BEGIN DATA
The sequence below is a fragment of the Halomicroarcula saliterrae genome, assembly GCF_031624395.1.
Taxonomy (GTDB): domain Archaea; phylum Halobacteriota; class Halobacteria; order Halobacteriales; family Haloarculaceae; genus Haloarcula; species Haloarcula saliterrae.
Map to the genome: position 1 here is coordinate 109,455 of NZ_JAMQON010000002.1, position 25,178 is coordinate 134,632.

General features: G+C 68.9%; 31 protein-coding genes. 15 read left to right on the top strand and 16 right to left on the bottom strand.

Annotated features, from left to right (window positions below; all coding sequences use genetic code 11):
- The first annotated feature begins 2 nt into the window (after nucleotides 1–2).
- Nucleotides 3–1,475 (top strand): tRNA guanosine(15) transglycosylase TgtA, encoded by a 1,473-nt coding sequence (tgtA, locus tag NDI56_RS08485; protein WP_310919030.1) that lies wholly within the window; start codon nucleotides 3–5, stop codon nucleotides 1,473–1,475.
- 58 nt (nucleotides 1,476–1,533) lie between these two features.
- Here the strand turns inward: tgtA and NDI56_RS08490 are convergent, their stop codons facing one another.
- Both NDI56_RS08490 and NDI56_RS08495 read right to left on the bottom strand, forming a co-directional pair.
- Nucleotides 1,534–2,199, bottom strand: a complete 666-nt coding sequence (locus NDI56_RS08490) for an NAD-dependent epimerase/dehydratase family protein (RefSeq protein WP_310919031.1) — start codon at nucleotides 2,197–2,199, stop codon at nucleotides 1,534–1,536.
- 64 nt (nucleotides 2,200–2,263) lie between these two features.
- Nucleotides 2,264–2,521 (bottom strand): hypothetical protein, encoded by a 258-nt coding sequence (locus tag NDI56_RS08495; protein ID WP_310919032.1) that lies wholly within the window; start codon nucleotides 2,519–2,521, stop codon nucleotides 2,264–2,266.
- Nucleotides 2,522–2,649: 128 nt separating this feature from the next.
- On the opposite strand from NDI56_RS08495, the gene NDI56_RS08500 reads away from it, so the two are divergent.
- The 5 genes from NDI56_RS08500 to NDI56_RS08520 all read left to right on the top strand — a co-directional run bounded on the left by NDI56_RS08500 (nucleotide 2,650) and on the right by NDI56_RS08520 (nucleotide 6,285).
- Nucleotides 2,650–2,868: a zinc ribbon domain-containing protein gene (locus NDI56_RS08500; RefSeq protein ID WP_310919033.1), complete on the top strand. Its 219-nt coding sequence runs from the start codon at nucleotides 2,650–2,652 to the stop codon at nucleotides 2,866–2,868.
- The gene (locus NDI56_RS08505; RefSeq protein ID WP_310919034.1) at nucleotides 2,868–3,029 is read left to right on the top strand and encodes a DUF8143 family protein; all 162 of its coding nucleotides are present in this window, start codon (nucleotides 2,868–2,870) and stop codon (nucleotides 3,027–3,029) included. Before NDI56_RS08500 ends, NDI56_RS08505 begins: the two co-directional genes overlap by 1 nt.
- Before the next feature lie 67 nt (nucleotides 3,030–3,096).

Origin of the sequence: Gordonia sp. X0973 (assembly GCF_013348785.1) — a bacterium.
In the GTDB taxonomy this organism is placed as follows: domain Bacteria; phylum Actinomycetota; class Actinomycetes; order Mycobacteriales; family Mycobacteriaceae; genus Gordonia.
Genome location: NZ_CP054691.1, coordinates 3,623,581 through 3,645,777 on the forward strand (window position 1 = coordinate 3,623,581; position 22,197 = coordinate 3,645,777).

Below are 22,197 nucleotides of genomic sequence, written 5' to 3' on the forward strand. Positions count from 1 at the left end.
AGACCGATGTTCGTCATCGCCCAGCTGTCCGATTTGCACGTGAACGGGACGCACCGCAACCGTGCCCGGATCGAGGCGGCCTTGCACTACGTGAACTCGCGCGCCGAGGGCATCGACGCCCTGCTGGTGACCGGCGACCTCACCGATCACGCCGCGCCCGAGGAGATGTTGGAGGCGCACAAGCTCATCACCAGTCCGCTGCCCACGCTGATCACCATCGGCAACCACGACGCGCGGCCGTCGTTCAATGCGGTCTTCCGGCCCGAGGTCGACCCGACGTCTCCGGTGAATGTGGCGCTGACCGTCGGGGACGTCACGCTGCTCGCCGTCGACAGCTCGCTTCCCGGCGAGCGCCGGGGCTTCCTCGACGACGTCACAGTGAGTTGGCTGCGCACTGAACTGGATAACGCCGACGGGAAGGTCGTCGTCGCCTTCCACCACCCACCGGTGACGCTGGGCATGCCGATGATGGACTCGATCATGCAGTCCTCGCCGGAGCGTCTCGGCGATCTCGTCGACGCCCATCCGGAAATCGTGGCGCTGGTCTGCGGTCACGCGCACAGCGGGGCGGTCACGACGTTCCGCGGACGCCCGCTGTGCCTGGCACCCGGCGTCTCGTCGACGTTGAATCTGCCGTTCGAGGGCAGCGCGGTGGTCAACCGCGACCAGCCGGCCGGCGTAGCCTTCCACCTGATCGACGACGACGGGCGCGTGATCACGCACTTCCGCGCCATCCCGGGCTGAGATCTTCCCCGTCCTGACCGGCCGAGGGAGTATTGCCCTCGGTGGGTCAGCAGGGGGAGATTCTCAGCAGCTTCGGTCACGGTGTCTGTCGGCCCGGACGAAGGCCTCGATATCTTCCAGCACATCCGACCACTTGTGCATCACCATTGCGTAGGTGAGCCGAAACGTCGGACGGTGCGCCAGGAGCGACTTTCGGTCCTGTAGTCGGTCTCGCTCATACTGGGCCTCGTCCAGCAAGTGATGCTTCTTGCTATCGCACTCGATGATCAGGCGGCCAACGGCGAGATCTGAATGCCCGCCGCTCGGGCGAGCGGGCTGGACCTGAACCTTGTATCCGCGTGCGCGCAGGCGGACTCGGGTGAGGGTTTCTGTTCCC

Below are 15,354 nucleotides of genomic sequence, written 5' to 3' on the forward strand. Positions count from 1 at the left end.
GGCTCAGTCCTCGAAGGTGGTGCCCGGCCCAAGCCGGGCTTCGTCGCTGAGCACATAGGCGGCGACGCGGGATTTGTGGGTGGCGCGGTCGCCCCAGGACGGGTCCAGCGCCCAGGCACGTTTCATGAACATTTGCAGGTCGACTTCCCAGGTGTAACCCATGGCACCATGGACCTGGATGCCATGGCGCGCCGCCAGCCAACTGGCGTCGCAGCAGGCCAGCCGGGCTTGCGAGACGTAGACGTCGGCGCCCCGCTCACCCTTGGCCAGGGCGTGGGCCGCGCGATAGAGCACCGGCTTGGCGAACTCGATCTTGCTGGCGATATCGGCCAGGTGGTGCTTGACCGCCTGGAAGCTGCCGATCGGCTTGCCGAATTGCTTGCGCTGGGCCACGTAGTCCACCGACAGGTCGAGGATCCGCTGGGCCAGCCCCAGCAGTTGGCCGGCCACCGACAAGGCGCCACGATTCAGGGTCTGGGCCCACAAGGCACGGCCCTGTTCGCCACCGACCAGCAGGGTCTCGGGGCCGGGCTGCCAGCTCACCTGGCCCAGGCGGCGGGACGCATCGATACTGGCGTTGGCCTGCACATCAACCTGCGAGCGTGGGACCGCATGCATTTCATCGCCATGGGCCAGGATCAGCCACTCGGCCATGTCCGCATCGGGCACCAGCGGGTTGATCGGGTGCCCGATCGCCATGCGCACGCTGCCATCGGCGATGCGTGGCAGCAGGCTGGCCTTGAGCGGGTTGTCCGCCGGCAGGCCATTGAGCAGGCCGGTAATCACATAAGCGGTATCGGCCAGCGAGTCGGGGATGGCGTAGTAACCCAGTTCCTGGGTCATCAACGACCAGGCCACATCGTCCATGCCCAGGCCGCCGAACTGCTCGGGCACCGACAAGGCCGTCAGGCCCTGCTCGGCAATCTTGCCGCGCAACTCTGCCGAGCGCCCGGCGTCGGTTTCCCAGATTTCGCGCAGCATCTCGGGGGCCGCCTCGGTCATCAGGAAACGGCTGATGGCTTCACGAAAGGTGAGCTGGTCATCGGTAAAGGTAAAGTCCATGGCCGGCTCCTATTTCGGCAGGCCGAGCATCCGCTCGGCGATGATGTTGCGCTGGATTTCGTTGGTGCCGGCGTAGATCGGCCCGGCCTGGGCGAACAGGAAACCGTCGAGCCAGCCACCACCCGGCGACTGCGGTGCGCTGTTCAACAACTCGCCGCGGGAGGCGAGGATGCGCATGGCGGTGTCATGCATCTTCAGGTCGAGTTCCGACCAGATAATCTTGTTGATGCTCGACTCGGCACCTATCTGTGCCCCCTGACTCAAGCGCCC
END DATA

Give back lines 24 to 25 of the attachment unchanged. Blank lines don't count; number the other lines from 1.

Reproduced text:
AGACCGATGTTCGTCATCGCCCAGCTGTCCGATTTGCACGTGAACGGGACGCACCGCAACCGTGCCCGGATCGAGGCGGCCTTGCACTACGTGAACTCGCGCGCCGAGGGCATCGACGCCCTGCTGGTGACCGGCGACCTCACCGATCACGCCGCGCCCGAGGAGATGTTGGAGGCGCACAAGCTCATCACCAGTCCGCTGCCCACGCTGATCACCATCGGCAACCACGACGCGCGGCCGTCGTTCAATGCGGTCTTCCGGCCCGAGGTCGACCCGACGTCTCCGGTGAATGTGGCGCTGACCGTCGGGGACGTCACGCTGCTCGCCGTCGACAGCTCGCTTCCCGGCGAGCGCCGGGGCTTCCTCGACGACGTCACAGTGAGTTGGCTGCGCACTGAACTGGATAACGCCGACGGGAAGGTCGTCGTCGCCTTCCACCACCCACCGGTGACGCTGGGCATGCCGATGATGGACTCGATCATGCAGTCCTCGCCGGAGCGTCTCGGCGATCTCGTCGACGCCCATCCGGAAATCGTGGCGCTGGTCTGCGGTCACGCGCACAGCGGGGCGGTCACGACGTTCCGCGGACGCCCGCTGTGCCTGGCACCCGGCGTCTCGTCGACGTTGAATCTGCCGTTCGAGGGCAGCGCGGTGGTCAACCGCGACCAGCCGGCCGGCGTAGCCTTCCACCTGATCGACGACGACGGGCGCGTGATCACGCACTTCCGCGCCATCCCGGGCTGAGATCTTCCCCGTCCTGACCGGCCGAGGGAGTATTGCCCTCGGTGGGTCAGCAGGGGGAGATTCTCAGCAGCTTCGGTCACGGTGTCTGTCGGCCCGGACGAAGGCCTCGATATCTTCCAGCACATCCGACCACTTGTGCATCACCATTGCGTAGGTGAGCCGAAACGTCGGACGGTGCGCCAGGAGCGACTTTCGGTCCTGTAGTCGGTCTCGCTCATACTGGGCCTCGTCCAGCAAGTGATGCTTCTTGCTATCGCACTCGATGATCAGGCGGCCAACGGCGAGATCTGAATGCCCGCCGCTCGGGCGAGCGGGCTGGACCTGAACCTTGTATCCGCGTGCGCGCAGGCGGACTCGGGTGAGGGTTTCTGTTCCC

Below are 15,354 nucleotides of genomic sequence, written 5' to 3' on the forward strand. Positions count from 1 at the left end.